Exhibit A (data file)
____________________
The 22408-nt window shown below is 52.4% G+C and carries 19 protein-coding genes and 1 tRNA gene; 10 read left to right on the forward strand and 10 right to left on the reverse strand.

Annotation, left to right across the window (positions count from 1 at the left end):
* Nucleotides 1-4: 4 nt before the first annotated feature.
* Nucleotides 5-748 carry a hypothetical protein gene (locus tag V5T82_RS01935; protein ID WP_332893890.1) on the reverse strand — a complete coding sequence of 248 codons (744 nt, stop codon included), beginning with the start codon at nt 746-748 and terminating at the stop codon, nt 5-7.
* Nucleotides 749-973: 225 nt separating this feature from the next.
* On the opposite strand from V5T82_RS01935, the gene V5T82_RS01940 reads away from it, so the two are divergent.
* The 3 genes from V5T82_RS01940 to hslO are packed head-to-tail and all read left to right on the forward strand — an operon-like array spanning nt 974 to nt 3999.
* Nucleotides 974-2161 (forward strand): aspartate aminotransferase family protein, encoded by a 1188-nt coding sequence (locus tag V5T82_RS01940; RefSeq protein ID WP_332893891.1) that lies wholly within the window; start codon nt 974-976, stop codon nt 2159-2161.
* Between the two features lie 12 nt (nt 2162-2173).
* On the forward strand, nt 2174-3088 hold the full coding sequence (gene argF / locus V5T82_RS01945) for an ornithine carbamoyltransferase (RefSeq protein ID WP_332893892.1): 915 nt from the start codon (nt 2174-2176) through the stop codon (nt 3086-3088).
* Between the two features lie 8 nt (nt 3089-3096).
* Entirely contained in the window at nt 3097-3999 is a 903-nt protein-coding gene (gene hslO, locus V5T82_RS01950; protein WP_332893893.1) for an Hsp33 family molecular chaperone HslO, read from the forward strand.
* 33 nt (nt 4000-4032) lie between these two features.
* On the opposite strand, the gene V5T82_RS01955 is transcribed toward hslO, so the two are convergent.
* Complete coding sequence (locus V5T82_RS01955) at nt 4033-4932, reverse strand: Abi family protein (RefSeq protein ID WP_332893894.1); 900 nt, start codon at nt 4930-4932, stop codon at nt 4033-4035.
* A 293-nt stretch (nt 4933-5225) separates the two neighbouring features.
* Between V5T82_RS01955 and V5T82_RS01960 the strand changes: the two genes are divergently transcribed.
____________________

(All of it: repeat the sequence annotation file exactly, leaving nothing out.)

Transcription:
The 22408-nt window shown below is 52.4% G+C and carries 19 protein-coding genes and 1 tRNA gene; 10 read left to right on the forward strand and 10 right to left on the reverse strand.

Annotation, left to right across the window (positions count from 1 at the left end):
* Nucleotides 1-4: 4 nt before the first annotated feature.
* Nucleotides 5-748 carry a hypothetical protein gene (locus tag V5T82_RS01935; protein ID WP_332893890.1) on the reverse strand — a complete coding sequence of 248 codons (744 nt, stop codon included), beginning with the start codon at nt 746-748 and terminating at the stop codon, nt 5-7.
* Nucleotides 749-973: 225 nt separating this feature from the next.
* On the opposite strand from V5T82_RS01935, the gene V5T82_RS01940 reads away from it, so the two are divergent.
* The 3 genes from V5T82_RS01940 to hslO are packed head-to-tail and all read left to right on the forward strand — an operon-like array spanning nt 974 to nt 3999.
* Nucleotides 974-2161 (forward strand): aspartate aminotransferase family protein, encoded by a 1188-nt coding sequence (locus tag V5T82_RS01940; RefSeq protein ID WP_332893891.1) that lies wholly within the window; start codon nt 974-976, stop codon nt 2159-2161.
* Between the two features lie 12 nt (nt 2162-2173).
* On the forward strand, nt 2174-3088 hold the full coding sequence (gene argF / locus V5T82_RS01945) for an ornithine carbamoyltransferase (RefSeq protein ID WP_332893892.1): 915 nt from the start codon (nt 2174-2176) through the stop codon (nt 3086-3088).
* Between the two features lie 8 nt (nt 3089-3096).
* Entirely contained in the window at nt 3097-3999 is a 903-nt protein-coding gene (gene hslO, locus V5T82_RS01950; protein WP_332893893.1) for an Hsp33 family molecular chaperone HslO, read from the forward strand.
* 33 nt (nt 4000-4032) lie between these two features.
* On the opposite strand, the gene V5T82_RS01955 is transcribed toward hslO, so the two are convergent.
* Complete coding sequence (locus V5T82_RS01955) at nt 4033-4932, reverse strand: Abi family protein (RefSeq protein ID WP_332893894.1); 900 nt, start codon at nt 4930-4932, stop codon at nt 4033-4035.
* A 293-nt stretch (nt 4933-5225) separates the two neighbouring features.
* Between V5T82_RS01955 and V5T82_RS01960 the strand changes: the two genes are divergently transcribed.